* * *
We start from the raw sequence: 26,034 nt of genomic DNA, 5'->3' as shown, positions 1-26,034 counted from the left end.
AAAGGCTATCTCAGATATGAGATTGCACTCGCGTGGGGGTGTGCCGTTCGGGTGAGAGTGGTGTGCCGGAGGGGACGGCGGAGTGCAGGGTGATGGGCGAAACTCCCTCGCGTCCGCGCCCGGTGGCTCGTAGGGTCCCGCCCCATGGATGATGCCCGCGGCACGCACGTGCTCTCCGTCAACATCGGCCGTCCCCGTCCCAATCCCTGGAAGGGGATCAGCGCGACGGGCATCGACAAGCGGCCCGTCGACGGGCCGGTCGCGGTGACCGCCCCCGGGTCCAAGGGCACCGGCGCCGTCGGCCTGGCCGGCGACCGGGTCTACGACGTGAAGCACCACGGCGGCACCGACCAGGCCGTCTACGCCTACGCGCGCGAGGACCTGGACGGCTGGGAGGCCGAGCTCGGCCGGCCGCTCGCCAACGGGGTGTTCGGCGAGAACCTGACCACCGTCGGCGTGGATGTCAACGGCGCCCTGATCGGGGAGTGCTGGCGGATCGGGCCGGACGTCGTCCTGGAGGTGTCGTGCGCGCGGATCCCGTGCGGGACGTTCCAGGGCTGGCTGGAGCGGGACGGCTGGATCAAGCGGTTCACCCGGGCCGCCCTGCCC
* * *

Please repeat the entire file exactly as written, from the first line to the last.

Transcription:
We start from the raw sequence: 26,034 nt of genomic DNA, 5'->3' as shown, positions 1-26,034 counted from the left end.
AAAGGCTATCTCAGATATGAGATTGCACTCGCGTGGGGGTGTGCCGTTCGGGTGAGAGTGGTGTGCCGGAGGGGACGGCGGAGTGCAGGGTGATGGGCGAAACTCCCTCGCGTCCGCGCCCGGTGGCTCGTAGGGTCCCGCCCCATGGATGATGCCCGCGGCACGCACGTGCTCTCCGTCAACATCGGCCGTCCCCGTCCCAATCCCTGGAAGGGGATCAGCGCGACGGGCATCGACAAGCGGCCCGTCGACGGGCCGGTCGCGGTGACCGCCCCCGGGTCCAAGGGCACCGGCGCCGTCGGCCTGGCCGGCGACCGGGTCTACGACGTGAAGCACCACGGCGGCACCGACCAGGCCGTCTACGCCTACGCGCGCGAGGACCTGGACGGCTGGGAGGCCGAGCTCGGCCGGCCGCTCGCCAACGGGGTGTTCGGCGAGAACCTGACCACCGTCGGCGTGGATGTCAACGGCGCCCTGATCGGGGAGTGCTGGCGGATCGGGCCGGACGTCGTCCTGGAGGTGTCGTGCGCGCGGATCCCGTGCGGGACGTTCCAGGGCTGGCTGGAGCGGGACGGCTGGATCAAGCGGTTCACCCGGGCCGCCCTGCCC